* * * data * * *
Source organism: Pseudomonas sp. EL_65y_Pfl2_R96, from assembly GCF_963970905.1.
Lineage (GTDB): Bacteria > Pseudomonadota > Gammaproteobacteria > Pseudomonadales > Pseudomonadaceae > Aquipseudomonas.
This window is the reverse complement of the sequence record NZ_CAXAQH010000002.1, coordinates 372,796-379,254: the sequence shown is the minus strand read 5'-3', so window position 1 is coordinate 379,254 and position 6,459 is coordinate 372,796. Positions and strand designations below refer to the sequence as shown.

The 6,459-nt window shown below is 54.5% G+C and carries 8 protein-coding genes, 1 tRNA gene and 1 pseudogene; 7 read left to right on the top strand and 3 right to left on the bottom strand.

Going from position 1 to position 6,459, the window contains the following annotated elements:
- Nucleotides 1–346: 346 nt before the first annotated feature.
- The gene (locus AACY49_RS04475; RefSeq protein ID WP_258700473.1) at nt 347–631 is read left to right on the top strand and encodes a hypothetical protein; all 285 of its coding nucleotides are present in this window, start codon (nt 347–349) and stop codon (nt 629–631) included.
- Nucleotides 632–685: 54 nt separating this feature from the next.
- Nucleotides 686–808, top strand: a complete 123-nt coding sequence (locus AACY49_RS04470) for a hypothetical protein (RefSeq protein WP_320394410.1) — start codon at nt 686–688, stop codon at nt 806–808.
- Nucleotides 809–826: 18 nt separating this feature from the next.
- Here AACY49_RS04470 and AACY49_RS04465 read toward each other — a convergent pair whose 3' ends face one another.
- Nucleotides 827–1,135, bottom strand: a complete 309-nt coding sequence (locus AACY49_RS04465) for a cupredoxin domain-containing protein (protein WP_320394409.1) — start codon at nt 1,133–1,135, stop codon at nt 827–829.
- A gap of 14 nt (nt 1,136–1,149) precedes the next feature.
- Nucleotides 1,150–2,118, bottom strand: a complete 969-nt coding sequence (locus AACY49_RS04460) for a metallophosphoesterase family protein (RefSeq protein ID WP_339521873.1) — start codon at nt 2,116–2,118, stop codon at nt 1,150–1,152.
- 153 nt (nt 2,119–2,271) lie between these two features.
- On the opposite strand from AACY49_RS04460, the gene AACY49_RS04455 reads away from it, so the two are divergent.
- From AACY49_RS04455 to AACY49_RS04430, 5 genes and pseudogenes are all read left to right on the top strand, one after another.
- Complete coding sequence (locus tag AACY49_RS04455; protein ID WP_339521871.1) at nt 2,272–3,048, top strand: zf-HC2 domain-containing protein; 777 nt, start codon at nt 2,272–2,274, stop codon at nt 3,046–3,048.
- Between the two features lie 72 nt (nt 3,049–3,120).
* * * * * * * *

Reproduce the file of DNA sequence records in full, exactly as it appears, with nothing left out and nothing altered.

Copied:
Source organism: Pseudomonas sp. EL_65y_Pfl2_R96, from assembly GCF_963970905.1.
Lineage (GTDB): Bacteria > Pseudomonadota > Gammaproteobacteria > Pseudomonadales > Pseudomonadaceae > Aquipseudomonas.
This window is the reverse complement of the sequence record NZ_CAXAQH010000002.1, coordinates 372,796-379,254: the sequence shown is the minus strand read 5'-3', so window position 1 is coordinate 379,254 and position 6,459 is coordinate 372,796. Positions and strand designations below refer to the sequence as shown.

The 6,459-nt window shown below is 54.5% G+C and carries 8 protein-coding genes, 1 tRNA gene and 1 pseudogene; 7 read left to right on the top strand and 3 right to left on the bottom strand.

Going from position 1 to position 6,459, the window contains the following annotated elements:
- Nucleotides 1–346: 346 nt before the first annotated feature.
- The gene (locus AACY49_RS04475; RefSeq protein ID WP_258700473.1) at nt 347–631 is read left to right on the top strand and encodes a hypothetical protein; all 285 of its coding nucleotides are present in this window, start codon (nt 347–349) and stop codon (nt 629–631) included.
- Nucleotides 632–685: 54 nt separating this feature from the next.
- Nucleotides 686–808, top strand: a complete 123-nt coding sequence (locus AACY49_RS04470) for a hypothetical protein (RefSeq protein WP_320394410.1) — start codon at nt 686–688, stop codon at nt 806–808.
- Nucleotides 809–826: 18 nt separating this feature from the next.
- Here AACY49_RS04470 and AACY49_RS04465 read toward each other — a convergent pair whose 3' ends face one another.
- Nucleotides 827–1,135, bottom strand: a complete 309-nt coding sequence (locus AACY49_RS04465) for a cupredoxin domain-containing protein (protein WP_320394409.1) — start codon at nt 1,133–1,135, stop codon at nt 827–829.
- A gap of 14 nt (nt 1,136–1,149) precedes the next feature.
- Nucleotides 1,150–2,118, bottom strand: a complete 969-nt coding sequence (locus AACY49_RS04460) for a metallophosphoesterase family protein (RefSeq protein ID WP_339521873.1) — start codon at nt 2,116–2,118, stop codon at nt 1,150–1,152.
- 153 nt (nt 2,119–2,271) lie between these two features.
- On the opposite strand from AACY49_RS04460, the gene AACY49_RS04455 reads away from it, so the two are divergent.
- From AACY49_RS04455 to AACY49_RS04430, 5 genes and pseudogenes are all read left to right on the top strand, one after another.
- Complete coding sequence (locus tag AACY49_RS04455; protein ID WP_339521871.1) at nt 2,272–3,048, top strand: zf-HC2 domain-containing protein; 777 nt, start codon at nt 2,272–2,274, stop codon at nt 3,046–3,048.
- Between the two features lie 72 nt (nt 3,049–3,120).